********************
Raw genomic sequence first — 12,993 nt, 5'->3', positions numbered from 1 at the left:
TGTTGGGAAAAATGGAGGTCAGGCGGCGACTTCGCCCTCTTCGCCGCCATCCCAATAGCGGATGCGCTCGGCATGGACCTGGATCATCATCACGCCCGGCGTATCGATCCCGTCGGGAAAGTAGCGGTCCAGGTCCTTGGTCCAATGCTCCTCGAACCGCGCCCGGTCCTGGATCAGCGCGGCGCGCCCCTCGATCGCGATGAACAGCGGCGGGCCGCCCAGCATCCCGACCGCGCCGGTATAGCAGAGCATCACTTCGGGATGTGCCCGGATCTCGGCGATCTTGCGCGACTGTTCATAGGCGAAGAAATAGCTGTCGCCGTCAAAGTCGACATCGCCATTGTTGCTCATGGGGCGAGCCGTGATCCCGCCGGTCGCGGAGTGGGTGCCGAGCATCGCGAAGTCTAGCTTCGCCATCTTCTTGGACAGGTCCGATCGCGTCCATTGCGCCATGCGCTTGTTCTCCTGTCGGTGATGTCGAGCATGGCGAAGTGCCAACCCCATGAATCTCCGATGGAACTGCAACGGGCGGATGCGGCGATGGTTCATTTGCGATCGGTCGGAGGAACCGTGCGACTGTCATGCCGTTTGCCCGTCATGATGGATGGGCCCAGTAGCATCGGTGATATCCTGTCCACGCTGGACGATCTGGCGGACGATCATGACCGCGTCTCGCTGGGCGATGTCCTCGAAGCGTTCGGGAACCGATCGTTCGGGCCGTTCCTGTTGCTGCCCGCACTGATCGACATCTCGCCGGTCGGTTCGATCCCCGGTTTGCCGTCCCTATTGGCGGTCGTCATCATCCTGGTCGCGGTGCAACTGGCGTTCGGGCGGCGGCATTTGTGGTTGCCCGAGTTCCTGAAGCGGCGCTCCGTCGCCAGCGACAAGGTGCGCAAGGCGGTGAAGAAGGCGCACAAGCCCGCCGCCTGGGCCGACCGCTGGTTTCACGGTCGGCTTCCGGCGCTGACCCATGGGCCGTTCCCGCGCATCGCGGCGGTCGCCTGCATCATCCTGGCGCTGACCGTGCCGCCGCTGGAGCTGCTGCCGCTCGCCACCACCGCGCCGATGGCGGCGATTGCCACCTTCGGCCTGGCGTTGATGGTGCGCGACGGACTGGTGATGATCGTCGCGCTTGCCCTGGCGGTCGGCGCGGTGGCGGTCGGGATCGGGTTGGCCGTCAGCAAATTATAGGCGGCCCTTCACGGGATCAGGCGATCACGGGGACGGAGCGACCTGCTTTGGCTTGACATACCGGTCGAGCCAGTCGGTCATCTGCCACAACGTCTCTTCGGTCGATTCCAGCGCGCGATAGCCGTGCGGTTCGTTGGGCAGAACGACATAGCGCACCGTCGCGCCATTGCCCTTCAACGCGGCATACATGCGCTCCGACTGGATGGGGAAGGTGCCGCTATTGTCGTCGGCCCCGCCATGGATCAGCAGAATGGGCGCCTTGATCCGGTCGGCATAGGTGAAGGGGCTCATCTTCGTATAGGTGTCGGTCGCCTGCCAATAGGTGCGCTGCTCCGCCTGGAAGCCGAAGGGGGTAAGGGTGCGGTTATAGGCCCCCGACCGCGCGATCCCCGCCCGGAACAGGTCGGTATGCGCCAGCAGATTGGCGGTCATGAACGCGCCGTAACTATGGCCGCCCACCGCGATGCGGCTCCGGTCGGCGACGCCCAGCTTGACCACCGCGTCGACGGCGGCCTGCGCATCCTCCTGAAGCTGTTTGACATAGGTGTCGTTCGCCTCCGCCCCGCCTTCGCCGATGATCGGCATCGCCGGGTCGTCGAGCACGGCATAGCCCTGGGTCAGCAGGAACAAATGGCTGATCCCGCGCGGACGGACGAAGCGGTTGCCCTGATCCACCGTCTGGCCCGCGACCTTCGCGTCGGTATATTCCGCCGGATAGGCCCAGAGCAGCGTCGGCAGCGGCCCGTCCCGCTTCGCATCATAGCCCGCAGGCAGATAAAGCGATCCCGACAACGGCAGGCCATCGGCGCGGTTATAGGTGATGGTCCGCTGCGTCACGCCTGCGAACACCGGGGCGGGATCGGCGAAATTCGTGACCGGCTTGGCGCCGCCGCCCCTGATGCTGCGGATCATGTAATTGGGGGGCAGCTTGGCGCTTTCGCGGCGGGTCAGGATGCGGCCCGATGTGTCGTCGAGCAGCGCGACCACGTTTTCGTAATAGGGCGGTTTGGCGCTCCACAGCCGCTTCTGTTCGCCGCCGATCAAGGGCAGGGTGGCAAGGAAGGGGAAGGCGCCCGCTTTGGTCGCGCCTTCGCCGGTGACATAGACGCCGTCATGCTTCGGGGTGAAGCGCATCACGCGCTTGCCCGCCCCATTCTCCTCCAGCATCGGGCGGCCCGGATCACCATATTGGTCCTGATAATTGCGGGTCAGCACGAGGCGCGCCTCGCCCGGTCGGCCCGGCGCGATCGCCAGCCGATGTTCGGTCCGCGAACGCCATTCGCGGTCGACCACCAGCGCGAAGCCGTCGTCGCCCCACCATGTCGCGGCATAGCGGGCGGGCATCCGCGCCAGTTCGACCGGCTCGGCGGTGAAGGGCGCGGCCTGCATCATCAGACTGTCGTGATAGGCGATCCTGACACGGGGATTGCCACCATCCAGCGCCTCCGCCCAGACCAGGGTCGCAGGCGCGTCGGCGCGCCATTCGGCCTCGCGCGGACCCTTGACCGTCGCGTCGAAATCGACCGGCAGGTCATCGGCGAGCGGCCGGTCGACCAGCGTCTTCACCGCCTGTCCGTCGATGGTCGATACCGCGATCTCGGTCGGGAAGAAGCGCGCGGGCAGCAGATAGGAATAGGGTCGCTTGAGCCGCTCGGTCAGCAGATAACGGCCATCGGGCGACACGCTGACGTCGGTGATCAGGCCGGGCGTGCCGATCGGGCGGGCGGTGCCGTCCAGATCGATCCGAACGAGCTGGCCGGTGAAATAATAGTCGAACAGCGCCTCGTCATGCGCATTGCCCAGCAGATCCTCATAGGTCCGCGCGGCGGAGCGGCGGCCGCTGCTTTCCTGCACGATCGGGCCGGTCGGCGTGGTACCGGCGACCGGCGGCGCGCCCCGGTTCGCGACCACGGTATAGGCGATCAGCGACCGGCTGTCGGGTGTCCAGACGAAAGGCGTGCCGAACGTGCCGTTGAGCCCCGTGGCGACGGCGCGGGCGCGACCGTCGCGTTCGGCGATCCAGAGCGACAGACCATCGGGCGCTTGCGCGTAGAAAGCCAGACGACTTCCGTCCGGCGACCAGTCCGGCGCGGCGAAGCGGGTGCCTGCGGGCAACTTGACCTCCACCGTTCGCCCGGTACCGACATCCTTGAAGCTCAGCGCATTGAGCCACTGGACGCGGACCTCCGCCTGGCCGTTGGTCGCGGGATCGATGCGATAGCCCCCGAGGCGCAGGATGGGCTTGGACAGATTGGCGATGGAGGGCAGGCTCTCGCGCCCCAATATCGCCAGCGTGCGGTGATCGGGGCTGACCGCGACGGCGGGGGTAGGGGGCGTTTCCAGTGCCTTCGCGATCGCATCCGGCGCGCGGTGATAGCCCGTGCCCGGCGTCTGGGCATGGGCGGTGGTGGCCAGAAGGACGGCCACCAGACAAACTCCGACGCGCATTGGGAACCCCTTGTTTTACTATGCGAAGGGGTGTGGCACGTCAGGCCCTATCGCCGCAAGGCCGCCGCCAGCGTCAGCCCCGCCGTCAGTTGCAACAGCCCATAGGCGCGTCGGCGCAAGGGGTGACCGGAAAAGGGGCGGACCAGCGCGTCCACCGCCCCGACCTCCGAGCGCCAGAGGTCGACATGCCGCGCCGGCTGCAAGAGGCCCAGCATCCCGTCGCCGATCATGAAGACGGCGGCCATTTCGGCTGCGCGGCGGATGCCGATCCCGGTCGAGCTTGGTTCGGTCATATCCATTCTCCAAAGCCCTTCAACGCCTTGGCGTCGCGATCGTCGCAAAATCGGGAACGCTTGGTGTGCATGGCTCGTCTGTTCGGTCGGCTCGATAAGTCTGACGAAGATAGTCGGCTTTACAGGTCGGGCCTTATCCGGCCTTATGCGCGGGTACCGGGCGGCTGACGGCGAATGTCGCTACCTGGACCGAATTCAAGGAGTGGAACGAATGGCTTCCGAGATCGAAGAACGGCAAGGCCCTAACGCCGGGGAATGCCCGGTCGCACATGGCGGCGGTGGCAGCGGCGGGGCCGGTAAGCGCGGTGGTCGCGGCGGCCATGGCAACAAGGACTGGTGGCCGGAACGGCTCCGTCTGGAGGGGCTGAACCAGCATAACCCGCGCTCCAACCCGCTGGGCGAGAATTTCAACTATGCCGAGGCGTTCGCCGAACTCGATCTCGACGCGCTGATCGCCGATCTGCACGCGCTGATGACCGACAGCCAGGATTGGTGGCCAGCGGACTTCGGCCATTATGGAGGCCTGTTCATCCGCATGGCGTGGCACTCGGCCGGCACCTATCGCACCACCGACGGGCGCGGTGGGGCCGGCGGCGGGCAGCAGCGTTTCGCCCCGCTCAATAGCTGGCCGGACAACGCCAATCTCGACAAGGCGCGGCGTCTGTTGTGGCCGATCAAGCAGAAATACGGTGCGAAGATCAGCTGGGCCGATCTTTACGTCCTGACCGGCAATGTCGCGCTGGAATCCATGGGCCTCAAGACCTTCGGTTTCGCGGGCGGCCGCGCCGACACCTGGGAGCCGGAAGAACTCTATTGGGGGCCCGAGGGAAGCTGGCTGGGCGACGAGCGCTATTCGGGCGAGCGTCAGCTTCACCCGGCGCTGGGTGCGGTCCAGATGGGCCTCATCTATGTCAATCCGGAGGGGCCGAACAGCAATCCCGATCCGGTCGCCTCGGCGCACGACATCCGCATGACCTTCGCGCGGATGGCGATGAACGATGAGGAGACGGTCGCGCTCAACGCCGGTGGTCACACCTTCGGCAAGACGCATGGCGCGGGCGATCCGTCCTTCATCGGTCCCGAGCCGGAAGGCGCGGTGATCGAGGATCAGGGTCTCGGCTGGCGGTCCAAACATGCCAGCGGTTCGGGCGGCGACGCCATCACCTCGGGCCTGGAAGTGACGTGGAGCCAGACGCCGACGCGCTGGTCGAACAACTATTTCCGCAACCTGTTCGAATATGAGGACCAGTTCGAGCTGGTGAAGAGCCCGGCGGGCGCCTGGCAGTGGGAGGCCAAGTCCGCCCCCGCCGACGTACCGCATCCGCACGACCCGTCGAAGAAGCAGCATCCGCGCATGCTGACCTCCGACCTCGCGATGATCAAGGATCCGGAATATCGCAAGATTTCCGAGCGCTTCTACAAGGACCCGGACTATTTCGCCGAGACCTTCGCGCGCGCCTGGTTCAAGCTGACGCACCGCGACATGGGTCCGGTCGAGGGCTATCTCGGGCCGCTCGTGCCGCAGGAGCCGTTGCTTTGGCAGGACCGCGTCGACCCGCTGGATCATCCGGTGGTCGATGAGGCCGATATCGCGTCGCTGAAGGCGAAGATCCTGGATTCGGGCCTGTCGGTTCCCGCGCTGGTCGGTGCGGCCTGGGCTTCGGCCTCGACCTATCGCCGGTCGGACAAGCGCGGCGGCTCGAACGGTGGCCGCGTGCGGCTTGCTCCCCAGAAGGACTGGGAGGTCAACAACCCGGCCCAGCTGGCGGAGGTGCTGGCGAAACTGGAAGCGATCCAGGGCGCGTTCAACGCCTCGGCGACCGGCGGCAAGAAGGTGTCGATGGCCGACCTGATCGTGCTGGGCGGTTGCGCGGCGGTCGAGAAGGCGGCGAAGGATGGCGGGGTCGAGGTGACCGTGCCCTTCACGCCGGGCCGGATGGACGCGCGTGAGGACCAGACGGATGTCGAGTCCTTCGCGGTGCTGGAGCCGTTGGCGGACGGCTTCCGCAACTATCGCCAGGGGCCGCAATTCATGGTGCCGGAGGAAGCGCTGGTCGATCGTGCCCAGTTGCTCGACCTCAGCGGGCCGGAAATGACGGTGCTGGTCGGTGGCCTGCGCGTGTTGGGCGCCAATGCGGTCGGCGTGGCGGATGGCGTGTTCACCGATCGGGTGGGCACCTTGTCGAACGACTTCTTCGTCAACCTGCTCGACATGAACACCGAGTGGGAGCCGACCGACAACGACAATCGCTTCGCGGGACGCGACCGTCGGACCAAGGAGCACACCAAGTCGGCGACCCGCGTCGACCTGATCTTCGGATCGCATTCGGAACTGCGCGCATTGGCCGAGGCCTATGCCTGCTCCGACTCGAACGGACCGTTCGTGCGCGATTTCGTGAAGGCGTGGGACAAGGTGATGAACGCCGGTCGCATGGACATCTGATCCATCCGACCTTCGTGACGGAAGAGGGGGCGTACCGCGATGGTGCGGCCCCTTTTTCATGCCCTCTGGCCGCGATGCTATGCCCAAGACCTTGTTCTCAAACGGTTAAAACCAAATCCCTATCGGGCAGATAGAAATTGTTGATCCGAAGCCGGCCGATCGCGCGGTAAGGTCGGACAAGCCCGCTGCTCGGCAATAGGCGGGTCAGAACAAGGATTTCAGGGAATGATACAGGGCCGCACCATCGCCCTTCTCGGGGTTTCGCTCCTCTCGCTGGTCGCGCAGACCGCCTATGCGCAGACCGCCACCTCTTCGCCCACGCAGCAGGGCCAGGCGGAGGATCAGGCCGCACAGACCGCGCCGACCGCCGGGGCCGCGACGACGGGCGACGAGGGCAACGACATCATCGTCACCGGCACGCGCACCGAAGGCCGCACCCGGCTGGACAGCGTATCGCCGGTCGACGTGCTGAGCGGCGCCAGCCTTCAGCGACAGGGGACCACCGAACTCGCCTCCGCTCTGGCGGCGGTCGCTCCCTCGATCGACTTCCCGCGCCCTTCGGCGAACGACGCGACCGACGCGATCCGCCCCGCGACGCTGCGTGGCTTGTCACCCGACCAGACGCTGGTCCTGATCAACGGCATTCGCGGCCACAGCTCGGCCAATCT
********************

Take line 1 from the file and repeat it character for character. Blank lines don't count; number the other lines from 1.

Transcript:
Raw genomic sequence first — 12,993 nt, 5'->3', positions numbered from 1 at the left: